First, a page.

Müller-Weiss syndrome

Last revised by Daniel J Bell on 15 Apr 2024

Müller-Weiss syndrome, also known as Brailsford disease 3, refers to spontaneous multifactorial adult onset osteonecrosis of the navicular. This syndrome is distinct from Köhler disease, the osteonecrosis of the tarsal navicular bone that occurs in children.

It occurs in adults between 40 and 60 years of age and is more common in females. Patients present with midfoot and hindfoot pain and pes planovarus.

Plain radiographic features can include:

  • comma-shaped deformity due to the collapse of the lateral portion of the bone

  • medial or dorsal protrusion of a portion of the bone or the entire navicular bone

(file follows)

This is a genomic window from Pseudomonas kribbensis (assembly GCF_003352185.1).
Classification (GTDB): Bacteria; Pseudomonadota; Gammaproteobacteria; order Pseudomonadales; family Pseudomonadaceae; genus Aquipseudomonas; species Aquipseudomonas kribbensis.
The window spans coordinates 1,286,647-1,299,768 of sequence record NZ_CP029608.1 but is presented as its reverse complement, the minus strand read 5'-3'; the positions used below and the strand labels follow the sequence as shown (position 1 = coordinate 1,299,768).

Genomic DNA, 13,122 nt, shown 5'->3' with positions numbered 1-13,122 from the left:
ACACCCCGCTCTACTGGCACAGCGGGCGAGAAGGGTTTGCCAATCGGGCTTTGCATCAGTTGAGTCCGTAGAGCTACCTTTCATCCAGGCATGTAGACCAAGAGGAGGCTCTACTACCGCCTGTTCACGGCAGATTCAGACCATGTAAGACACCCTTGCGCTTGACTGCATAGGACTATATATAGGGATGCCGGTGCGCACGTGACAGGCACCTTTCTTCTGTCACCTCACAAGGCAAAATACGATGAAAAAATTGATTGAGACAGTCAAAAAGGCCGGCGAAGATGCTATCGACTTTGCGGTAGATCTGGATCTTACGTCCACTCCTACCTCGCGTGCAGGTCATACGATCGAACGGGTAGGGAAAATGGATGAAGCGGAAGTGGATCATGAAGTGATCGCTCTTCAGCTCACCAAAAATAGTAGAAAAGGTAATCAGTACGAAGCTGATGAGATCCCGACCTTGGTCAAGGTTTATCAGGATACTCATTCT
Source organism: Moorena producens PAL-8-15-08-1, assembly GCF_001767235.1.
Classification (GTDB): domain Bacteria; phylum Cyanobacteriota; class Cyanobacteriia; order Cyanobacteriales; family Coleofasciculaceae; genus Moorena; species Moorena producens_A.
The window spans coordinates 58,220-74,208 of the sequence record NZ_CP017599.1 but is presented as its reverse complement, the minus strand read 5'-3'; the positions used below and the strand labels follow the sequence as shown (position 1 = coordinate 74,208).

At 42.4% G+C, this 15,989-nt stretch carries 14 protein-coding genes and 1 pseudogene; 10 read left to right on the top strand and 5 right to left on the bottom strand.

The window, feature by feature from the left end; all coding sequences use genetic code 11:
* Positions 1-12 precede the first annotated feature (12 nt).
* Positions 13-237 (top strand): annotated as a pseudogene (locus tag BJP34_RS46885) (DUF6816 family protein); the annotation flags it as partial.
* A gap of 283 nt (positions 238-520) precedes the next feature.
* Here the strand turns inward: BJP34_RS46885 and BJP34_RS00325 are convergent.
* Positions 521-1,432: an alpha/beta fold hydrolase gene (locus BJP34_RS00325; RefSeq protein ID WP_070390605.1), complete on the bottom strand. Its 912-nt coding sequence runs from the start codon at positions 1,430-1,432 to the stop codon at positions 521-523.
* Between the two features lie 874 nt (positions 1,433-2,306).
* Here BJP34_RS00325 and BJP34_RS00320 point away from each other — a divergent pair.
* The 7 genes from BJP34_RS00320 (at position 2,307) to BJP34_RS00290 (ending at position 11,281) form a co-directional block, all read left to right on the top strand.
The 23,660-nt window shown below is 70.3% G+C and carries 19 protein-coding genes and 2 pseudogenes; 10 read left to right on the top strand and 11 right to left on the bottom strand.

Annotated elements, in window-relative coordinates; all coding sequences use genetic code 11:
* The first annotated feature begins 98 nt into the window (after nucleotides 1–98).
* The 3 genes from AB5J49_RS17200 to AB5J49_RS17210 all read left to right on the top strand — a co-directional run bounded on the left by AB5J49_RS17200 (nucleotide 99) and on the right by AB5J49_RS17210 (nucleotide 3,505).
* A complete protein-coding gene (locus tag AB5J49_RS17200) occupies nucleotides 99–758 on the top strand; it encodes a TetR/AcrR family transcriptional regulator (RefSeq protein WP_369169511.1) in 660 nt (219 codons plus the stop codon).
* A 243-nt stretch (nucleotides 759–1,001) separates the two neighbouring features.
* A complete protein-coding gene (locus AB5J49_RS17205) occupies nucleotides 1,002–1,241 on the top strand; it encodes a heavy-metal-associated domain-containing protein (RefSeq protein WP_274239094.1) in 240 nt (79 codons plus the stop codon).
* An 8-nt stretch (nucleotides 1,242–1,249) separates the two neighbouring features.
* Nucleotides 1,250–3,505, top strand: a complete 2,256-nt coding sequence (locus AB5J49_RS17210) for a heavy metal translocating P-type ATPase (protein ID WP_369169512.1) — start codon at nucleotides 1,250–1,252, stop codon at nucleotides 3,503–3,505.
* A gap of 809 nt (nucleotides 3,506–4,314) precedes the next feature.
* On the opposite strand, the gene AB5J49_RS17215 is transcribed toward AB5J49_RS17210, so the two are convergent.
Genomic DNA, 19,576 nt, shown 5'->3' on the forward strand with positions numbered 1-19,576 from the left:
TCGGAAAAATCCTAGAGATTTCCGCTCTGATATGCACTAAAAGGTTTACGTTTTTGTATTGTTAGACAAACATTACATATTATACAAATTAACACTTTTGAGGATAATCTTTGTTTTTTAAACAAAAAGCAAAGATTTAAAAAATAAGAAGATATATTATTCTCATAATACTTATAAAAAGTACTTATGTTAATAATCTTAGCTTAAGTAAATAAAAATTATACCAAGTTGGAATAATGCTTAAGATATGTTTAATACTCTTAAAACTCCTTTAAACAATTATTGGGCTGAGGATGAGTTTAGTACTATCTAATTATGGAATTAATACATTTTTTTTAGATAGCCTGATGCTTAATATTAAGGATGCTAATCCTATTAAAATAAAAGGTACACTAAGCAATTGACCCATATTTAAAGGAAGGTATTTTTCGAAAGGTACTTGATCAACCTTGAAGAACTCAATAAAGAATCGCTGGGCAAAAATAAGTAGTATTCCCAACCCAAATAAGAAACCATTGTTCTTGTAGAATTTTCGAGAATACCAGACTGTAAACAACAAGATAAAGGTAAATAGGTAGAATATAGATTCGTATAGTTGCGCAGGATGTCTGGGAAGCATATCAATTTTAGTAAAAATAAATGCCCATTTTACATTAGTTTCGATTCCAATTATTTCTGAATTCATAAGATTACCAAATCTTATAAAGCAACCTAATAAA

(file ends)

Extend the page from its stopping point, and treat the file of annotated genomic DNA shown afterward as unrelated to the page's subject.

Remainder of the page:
The disease may be bilateral or asymmetric and associated with pathologic fractures.

The disease can be staged radiographically.

  • sclerosis with comma-shaped deformity of the lateral aspect

  • more advanced cases demonstrate further collapse and fragmentation


    • bone marrow edema is seen as hyperintensity on these fat-suppressed fluid-sensitive sequences

    • highly sensitive to early changes due to its ability to detect marrow signal changes

The disease can be progressive at times, and it is associated with severe pain and disability. Initially, it is treated conservatively with analgesics and orthotics which if they fail then surgical treatment is considered.

Schmidt reported the first case in 1925. However, Walther Müller (1888) was the first to propose that the pathophysiology was due to an abnormal compressive force upon the ankle or a congenital abnormality. Konrad Weiss (1891) concluded that the appearances on plain film were analogous to those seen with Kienböck disease, i.e. an osteonecrotic etiology.

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